I got this email during the week. The question was: is it worth the time and money to take a technical writing course?
“I’ve been reading articles about Technical Writing and I’m thinking about a change in career. I’ve worked as a non-degreed Quality Engineer in the manufacturing industries. Writing quality documentations and SOPs was a large part of my duties. In the last 12 years I’ve been employed as a Business Mail Entry Tech with the United States Postal Services. I’m currently making 53K, and with all my benefits add up to about 75K. Writing has always been a love of mine. I’ve been looking for a field that will provide decent living as some sort of writer. After reading your articles I realized that I should take courses in HTML, Frame Maker, etc. Is it worth the time and money to take college technical writing courses?”
Can I get a job as a Technical Writer without a Degree?
Taking the courses won’t hurt, that’s for sure. However, I think we need to step back a second and look at the bigger picture. If you’re thinking of moving into technical writing —and don’t have a technical writing related degree —then, how do you go about it.
I left university in the middle of my computer science degree. This was 20 years back when the economy was even worse than it is now. Partly this was to take up a role in London as a programmer (v low salary but a step in the door) and also to see what opportunities I could generate in a large city versus the small town I was living in.
I moved out of programming and into dtp/technical writing; more out of necessity as the recession got worse and also no-one else wanted to do it!
Several years later, I was working in Sacramento for at Intel on a nice little contract. That was a start as a freelancer technical writer. I’d held full-time positions now and then but prefer to work for myself.
In that time, I’ve worked in Dublin, London, USA, and Asia. Clients include IBM, Bank of Ireland, Valista, and S1.
So, how much training have I had?
Some courses in UML, Process Design and Oracle, but no formal training courses in Adobe FrameMaker and other technical writing tools.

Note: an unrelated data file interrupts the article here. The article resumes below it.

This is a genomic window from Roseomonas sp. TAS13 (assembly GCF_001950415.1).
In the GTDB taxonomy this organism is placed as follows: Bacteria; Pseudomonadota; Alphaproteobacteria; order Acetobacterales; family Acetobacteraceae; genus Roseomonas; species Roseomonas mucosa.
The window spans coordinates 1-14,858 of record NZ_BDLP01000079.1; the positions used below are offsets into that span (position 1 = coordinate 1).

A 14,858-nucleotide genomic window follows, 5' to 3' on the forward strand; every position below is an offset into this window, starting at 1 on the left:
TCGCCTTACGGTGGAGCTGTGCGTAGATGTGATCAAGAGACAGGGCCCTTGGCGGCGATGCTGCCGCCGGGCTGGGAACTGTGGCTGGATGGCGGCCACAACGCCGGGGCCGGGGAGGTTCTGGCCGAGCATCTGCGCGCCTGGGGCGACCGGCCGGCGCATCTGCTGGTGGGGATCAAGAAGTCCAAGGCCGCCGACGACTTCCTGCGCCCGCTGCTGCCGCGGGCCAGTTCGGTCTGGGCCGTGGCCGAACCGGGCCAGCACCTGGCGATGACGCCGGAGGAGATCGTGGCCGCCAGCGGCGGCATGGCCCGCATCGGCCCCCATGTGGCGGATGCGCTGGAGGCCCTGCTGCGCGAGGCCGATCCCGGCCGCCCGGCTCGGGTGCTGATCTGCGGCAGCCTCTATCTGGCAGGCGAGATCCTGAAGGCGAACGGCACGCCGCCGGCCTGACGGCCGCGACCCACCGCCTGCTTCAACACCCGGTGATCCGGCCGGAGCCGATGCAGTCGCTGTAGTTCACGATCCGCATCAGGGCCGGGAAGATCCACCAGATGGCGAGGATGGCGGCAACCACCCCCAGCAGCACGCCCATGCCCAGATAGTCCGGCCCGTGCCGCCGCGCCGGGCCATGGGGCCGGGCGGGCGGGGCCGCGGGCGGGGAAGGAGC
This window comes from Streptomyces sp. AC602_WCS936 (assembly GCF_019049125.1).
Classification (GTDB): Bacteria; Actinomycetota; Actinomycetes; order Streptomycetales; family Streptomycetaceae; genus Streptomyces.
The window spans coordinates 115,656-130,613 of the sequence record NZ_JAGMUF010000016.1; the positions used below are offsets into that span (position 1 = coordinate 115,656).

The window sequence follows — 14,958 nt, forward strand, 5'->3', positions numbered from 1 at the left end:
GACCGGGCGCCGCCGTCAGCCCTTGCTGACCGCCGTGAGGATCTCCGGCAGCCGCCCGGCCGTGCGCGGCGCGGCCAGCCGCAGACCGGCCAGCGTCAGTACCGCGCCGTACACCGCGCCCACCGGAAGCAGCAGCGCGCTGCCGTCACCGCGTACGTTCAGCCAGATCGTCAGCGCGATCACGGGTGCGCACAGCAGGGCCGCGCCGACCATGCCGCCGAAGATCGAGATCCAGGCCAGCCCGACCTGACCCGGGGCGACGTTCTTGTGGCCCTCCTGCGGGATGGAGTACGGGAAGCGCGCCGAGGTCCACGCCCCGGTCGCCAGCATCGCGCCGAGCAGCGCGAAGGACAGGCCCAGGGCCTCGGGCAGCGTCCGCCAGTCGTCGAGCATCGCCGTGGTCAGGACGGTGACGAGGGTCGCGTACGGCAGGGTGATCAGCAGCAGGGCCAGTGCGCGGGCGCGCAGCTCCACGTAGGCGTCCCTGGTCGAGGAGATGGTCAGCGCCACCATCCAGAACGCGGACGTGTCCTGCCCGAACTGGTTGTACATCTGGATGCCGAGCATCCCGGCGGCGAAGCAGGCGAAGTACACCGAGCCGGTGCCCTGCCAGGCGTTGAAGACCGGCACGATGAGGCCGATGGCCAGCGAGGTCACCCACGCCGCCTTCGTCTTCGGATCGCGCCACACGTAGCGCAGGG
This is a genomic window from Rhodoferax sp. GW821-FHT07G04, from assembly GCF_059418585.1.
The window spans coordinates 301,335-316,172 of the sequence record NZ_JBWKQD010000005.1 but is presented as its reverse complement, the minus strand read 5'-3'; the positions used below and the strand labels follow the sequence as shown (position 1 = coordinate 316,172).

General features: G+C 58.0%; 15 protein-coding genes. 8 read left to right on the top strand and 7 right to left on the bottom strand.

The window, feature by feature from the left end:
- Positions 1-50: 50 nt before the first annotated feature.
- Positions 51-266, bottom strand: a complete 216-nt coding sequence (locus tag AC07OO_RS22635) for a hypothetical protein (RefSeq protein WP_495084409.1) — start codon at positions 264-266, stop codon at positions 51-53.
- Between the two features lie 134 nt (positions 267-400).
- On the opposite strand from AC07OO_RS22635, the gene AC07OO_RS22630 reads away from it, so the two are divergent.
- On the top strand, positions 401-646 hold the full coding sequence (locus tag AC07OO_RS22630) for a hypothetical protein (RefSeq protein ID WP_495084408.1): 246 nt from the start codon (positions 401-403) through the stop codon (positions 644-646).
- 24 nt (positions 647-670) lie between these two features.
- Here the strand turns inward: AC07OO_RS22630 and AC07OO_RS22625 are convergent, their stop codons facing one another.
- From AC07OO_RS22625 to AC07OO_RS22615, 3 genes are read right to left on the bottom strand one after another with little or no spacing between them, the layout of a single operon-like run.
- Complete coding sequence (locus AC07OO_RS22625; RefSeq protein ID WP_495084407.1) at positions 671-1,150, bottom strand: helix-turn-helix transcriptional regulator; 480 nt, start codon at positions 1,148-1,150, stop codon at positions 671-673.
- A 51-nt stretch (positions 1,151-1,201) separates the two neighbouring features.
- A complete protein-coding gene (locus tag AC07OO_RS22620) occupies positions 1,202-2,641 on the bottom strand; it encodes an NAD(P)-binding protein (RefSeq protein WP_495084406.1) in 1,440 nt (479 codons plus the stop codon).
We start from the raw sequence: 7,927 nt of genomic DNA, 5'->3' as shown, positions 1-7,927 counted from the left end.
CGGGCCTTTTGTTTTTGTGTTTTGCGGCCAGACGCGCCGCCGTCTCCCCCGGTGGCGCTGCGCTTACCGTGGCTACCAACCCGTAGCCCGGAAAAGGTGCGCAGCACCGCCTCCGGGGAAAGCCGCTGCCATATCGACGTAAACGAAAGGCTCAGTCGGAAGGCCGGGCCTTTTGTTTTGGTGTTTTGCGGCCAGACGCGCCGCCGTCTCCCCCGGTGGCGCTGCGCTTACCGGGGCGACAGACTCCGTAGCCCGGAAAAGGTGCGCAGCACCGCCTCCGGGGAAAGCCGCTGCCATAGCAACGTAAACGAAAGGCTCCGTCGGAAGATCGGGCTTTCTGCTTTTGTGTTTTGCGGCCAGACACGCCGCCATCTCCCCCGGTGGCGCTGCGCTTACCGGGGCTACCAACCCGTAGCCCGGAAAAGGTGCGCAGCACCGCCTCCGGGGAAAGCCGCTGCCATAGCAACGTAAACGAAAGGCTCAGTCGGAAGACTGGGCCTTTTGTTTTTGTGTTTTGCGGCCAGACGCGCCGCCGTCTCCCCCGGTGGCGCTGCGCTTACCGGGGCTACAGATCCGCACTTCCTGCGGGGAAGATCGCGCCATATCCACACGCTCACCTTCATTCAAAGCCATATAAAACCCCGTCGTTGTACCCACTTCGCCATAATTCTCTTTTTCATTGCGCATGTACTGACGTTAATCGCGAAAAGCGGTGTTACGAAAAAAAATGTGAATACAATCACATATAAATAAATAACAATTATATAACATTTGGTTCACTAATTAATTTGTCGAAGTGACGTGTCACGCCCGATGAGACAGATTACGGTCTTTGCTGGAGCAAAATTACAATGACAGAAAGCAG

I didn’t go on the courses because of a) cost, b) time, c) and justification.
Instead I downloaded the applications and trained myself to use them. So, while I’m not a ‘recognized’ expert on Adobe FrameMaker, I know how to get under the hood and get things done.
This meant that when interviewed, I could hold my own and ask the interviewers questions that demonstrated that I knew the applications, making suggestions on how they could resolve their issues and improve working practices and so on.
Having the actual diploma wouldn’t have hurt and if you can get it, then go ahead.
But, by itself, then diploma or degree won’t get you hired.
There are a few reasons for this. What I’ve done next is complied some articles that discuss how to get hired as a technical writer, especially those who don’t have a degree or are coming into this field from another area, for example, journalism or engineering.
What type of skills do Technical Writers need?
You need enough expertise to understand your audience’s background and their needs. For example, writers who develop documentation for software APIs and other technical subjects are often paid more than those who write guides for a nontechnical audience as it’s difficult to find writers with specialized technical knowledge.
Qualifications for Technical Writers
This article is from a technical writer who started when there were no technical writing qualifications.
“The only requirement was that you had a degree of some sort, and even that wasn’t really compulsory. I know some technical writers who came up through clerical roles. Others, like me, are former programmers. A lot of them are trainers who decided that they could write better training manuals than the ones that were forced on them.”
A journalist who set-up a home office with the aim of becoming a freelance writer, lives in an area that is very IT-connected with many tech writers roles available.